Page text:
What words does Paul use to describe our authentic identity? How do those words compare to what we hear from friends?
Paul uses the words flat and plain. As a Christian we should be humble like Jesus Christ. Even though his father made the whole universe and every single creation in it, he came to us willing to serve others. These days we don’t hear much about being humble, instead we are encouraged to stand out and shine anywhere we go. I’ve never had a friend tell me I need to be flat and plain, no, they would never say that. Instead they would encourage me to show the world what a strong girl I am and to be independent.
In what ways would you describe yourself as raised bread? In what ways would you describe yourself as flat bread?
Raised Bread: My everyday life….. I don’t look to God for a lot of answers or directions. I pretty much put all the ingredients together myself and then mix and it usually turns out as a disaster. When things seem to be going good, I don’t think I give God the appropriate credit or thanksgiving that he deserves.
Flat Bread: When I am immersed in the word daily and really spend time praying, I can see changes in my life and attitude. During these times my attitude changes from all about me to how I can help others. Throughout these periods I spend less time obsessing over my appearance on the outside and more time on getting my insides looking good.
What kind of yeast have you allowed into your own life?
Sexual sin, alcohol, obsessing over self appearance, worry and doubt, wasteful spending, not thything, bitterness, jealousy, gossip
What does it take to become the “flat bread” Paul describes? How can you do this? Do you even want to?
To become the flat bread you must die to yourself. It has to become a daily decision of whether you are going to let Christ live through you or are you going to live for yourself. It must be an all or none approach. God is not happy or excited about giving part of your heart to him. I believe I have fallen into this category for most of my life. I want to do what is right, but I still want to “have fun and have a life.” I have learned that I will do just about anything to make friends or have friends. Even if it means going back on promises that I made to God. My whole life can be summed up by Romans 7: 16-19:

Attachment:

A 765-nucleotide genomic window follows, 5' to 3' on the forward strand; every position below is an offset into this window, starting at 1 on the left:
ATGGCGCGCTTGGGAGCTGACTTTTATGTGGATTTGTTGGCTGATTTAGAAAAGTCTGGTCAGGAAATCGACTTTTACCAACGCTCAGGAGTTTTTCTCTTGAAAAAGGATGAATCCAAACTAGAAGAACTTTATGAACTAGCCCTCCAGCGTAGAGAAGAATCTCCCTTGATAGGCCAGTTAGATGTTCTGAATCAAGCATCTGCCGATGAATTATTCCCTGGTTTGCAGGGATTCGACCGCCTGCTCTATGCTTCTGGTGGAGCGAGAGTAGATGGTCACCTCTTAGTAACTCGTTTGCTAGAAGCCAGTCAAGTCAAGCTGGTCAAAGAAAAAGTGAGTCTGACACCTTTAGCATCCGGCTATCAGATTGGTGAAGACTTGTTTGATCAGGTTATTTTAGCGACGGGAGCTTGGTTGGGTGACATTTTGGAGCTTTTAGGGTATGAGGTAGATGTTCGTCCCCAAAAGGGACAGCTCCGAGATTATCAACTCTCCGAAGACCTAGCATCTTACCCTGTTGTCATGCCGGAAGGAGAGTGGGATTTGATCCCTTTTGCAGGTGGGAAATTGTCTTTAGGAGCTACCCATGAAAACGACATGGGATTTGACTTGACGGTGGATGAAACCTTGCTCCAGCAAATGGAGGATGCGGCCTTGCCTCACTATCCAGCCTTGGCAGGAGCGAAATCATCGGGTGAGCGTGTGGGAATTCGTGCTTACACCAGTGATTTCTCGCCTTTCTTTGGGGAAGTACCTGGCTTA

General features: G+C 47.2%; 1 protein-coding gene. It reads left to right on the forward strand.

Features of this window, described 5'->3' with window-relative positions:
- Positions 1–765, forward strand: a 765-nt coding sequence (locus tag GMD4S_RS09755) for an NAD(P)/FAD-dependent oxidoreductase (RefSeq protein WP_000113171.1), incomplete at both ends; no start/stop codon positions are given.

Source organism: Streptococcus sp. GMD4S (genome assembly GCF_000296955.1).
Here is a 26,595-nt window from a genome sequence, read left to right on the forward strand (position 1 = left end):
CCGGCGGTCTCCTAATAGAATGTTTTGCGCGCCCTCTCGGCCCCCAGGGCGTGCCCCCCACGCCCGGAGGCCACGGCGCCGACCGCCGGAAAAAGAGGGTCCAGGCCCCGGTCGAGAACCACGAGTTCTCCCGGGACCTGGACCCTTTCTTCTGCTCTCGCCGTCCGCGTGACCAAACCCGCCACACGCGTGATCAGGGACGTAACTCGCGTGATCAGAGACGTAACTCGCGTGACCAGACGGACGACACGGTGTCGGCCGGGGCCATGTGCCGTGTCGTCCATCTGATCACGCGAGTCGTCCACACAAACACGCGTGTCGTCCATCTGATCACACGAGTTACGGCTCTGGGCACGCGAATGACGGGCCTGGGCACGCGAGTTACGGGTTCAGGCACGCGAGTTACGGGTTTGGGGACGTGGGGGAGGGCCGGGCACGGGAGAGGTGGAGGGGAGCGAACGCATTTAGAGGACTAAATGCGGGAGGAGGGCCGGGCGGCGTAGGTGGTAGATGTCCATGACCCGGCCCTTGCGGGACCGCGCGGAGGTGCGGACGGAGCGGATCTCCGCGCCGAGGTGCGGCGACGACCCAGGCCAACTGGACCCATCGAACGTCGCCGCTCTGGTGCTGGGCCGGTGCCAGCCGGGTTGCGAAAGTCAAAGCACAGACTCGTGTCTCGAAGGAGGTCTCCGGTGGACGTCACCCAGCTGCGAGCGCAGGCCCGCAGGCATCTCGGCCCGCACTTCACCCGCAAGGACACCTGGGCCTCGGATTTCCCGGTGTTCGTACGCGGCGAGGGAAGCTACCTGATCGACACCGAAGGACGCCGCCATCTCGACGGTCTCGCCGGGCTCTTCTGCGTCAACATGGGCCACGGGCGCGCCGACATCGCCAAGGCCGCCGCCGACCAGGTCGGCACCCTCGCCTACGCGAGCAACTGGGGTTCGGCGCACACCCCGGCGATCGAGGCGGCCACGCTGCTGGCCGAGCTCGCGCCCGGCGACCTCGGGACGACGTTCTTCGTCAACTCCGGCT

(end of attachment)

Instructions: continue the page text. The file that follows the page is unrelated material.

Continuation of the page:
The law is good, then. The trouble is not with the law but with me, because I am sold into slaver, with sin as my master. I don’t understand myself at all, for I really want to do what is right, but I don’t do it. Instead, I do the very thing I hate. I know perfectly well that what I am doing is wrong, and my bad conscience shows that I agree that the law is good. But I can’t help myself, because it is sin inside me that makes me do these evil things. I know that I am rotten through and through so far as my old sinful nature is concerned. No matter which way I turn, I can’t make myself do right. I want to, but I can’t. When I want to do good, I don’t. And when I try not to do wrong, I do it anyway. But if I am doing what I don’t want to do, I am not really the one doing it; the sin within me is doing it.
My goal for this study is to find my true identity in Christ. I’m so sick of only serving him half heartedly. God does not promise peace and joy, which is what I’m searching for, to those who only serve him with a piece of their heart. No, God wants my whole heart. He wants me to stop worrying about being alone and start trusting in him, communicating with him, praising him, and worshiping him. Through my life I’ve learned that every earthly person will let me down. I know from reading the bible and listening in church that God will always be there for me, but the question is will I be there for him. I’m going to have to admit that I have done little as far as fulfilling God’s service in my life. I want God to take control of my life because I have failed miserably on my own. I’m finally ready to completely surrender to him.